One of the purported appeals of Donald Trump early on was that he wasn’t an ideologue. Neither conservative nor liberal, Trump’s message was nationalistic and populist. Those characterizations about Trump himself may be accurate, but the same cannot be said about his election victory. Looking at exit polls, it is true that Democrats were 8 points less likely to vote for Clinton than Obama, but much of that discrepancy can be explained by a lower turnout among African-Americans. Also, Republicans were 4 points more likely to vote for Romney than Trump, but again, that can be explained by the “Never Trump” crowd. However, overall partisan participation in this election contradicts the idea that Donald Trump was an “extra-partisan” force in 2016, that the movement which elected him was non-partisan. I point to one salient statistic that nails home the contrary. In every single Senate election, the party that carried the state in the presidential race also won the Senate race in that state. That’s 34 races out of 34, and many of them were in battleground states like Florida, North Carolina, New Hampshire, Pennsylvania, Arizona, Colorado, and Nevada. Clearly, in terms of party loyalty vs. populist movement, partisan lean was a much more impactful component.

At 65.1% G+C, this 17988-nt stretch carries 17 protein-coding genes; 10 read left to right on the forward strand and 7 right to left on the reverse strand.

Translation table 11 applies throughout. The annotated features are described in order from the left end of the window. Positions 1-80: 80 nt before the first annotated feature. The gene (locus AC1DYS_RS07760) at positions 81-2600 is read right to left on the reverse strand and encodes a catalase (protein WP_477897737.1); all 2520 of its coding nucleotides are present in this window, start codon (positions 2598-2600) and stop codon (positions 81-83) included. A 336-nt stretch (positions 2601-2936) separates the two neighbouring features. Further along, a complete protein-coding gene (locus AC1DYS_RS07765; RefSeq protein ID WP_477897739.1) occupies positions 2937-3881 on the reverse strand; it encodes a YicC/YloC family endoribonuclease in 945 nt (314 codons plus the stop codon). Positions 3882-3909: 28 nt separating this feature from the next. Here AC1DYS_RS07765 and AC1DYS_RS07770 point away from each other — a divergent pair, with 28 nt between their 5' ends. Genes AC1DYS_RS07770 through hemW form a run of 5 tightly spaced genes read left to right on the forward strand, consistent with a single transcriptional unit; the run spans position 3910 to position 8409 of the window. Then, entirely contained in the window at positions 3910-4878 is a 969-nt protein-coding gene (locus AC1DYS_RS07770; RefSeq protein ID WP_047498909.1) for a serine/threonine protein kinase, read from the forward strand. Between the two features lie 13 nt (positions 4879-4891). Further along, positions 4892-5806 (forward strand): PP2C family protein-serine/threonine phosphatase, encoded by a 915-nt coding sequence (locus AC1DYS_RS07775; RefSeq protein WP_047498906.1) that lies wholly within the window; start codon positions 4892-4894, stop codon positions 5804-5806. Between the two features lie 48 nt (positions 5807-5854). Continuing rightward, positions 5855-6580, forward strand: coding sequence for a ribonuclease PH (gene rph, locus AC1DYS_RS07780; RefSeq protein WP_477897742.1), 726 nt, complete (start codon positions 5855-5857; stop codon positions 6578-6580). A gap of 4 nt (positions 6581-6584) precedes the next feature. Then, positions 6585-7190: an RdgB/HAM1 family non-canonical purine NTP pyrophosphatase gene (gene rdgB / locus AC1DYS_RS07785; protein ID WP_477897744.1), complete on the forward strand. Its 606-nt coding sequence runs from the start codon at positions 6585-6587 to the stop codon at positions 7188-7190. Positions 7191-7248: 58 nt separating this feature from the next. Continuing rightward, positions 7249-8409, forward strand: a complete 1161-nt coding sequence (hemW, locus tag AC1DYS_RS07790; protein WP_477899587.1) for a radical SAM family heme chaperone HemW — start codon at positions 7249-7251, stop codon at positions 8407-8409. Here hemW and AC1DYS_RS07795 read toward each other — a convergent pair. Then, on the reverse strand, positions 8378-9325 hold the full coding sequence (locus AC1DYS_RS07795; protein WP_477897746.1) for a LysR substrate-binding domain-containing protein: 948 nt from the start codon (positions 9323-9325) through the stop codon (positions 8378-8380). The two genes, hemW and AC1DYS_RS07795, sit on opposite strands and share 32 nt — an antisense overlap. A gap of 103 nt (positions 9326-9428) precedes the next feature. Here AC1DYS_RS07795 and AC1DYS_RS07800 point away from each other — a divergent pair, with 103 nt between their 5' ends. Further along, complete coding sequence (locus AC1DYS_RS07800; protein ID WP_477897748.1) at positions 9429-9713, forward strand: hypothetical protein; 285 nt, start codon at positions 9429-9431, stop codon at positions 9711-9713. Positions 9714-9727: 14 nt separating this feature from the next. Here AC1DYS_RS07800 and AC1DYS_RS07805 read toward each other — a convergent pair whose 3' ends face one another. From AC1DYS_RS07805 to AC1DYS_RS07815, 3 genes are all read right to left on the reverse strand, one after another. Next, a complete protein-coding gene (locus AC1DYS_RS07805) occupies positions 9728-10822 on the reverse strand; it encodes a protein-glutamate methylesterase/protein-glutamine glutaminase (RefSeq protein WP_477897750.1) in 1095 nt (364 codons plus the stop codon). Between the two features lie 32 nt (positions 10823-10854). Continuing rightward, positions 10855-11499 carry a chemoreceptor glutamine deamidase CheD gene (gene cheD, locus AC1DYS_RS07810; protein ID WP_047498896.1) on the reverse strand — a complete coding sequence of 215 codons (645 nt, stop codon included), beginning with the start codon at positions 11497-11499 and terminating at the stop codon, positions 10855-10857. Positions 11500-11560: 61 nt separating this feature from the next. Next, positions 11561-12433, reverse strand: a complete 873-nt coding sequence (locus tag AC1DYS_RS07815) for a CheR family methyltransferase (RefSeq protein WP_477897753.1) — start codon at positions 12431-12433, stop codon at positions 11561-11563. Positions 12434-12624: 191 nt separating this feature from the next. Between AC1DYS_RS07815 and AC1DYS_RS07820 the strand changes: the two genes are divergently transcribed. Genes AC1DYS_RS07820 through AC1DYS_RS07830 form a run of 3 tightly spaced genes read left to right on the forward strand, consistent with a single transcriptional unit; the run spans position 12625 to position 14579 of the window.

Back in May, Chris Cillizza of the Washington Post wrote an article entitled “Republicans have a massive electoral map problem that has nothing to do with Donald Trump.” The title expresses pre-election consensus. Tuesday’s results, however, present a much different picture. Election 2016 marks the 2nd time in a generation that the Democratic nominee has lost the presidency even while winning the popular vote. In 2000, Al Gore could not hold off George W. Bush despite earning 500,000 more votes nationwide. A similar outcome resulted this year. Hillary Clinton’s margin of victory in the popular vote will end up somewhere around one million once all the votes have been tallied. Yet, as things stand now, she’ll lose the Electoral College by a hefty 306-232 margin. Here’s the reason. So many Democratic voters are congregated around major population centers in California, New York and Illinois. This year, in those three states, Hillary Clinton will rack up a vote advantage over Trump in excess of 6 million out of 21 million or so votes cast. With such a distorted lead built into the electorate in limited areas of the country, Democrats don’t get the electoral vote ‘bang for their buck,’ so to speak. Contrast those numbers with large Republican states such as Texas and, this year, Florida and Ohio. Trump won these three states, which cast about 22.5 million votes, with a vote advantage of just 1.4 million, approximately. To put it in more digestible terms, I give you these statistics which I base on a projected final national vote of 61 million votes for Clinton and 60 million for Donald Trump. With 232 electoral votes in her column, Hillary Clinton earned 1 EV for every 263,000 votes cast her way. Donald Trump required just 196,000 votes for each electoral vote he earned. Because of the makeup of the map, Trump’s EVs came 33% more easily than Clinton’s. And, furthermore, this Republican discount is likely to remain in place for at least a few more elections to come.